Work also progresses on the establishment of the International Fusion Energy Research Centre (IFERC) in Rokkasho, Japan. Its mission is to contribute to the ITER Project and promote the early realization of DEMO by coordinating design and R&D activities, providing computational simulation of fusion plasmas and reactor technology systems, and carrying out remote experimentation activities designed to facilitate a broad participation of scientists in ITER experiments. Workshops have been held for design/R&D activities with experts from Europe and Japan, and much design work for the installation of DEMO R&D experimental equipment in Rokkasho has been performed. Work-sharing meetings have taken place relating to computational simulation to discuss issues between the Implementation Agencies and the project team. Information exchanges have also begun between ITER Organization and the project team pertaining to remote experimentation.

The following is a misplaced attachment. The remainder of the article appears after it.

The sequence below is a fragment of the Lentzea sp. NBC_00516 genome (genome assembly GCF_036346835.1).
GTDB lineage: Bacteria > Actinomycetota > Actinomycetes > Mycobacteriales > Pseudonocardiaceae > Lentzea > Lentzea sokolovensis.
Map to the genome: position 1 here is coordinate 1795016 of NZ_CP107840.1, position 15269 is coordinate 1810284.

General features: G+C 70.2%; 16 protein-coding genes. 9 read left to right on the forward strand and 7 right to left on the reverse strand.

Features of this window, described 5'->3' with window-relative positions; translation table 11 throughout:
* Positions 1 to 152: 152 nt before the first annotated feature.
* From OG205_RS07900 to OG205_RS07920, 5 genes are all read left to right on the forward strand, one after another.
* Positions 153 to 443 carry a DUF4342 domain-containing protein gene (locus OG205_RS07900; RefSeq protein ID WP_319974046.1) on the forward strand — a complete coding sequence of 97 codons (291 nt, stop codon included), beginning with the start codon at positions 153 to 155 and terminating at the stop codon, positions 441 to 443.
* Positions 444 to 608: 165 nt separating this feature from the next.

John Holdren, the Harvard University professor who is director-designate of the Office of Science and Technology Policy (OSTP), an Executive Office of the President, told his confirmation hearing last month that international collaboration will be a key part of his plan, especially on big science projects addressing climate issues. "The cost and complexity of cutting-edge accelerators, telescopes, and certain experimental energy technologies, such as the ITER fusion experiment, are good reasons in themselves for sharing the costs and risks internationally," says Holdren, noting that he has been involved in international cooperation on fusion and other energy technologies since 1971.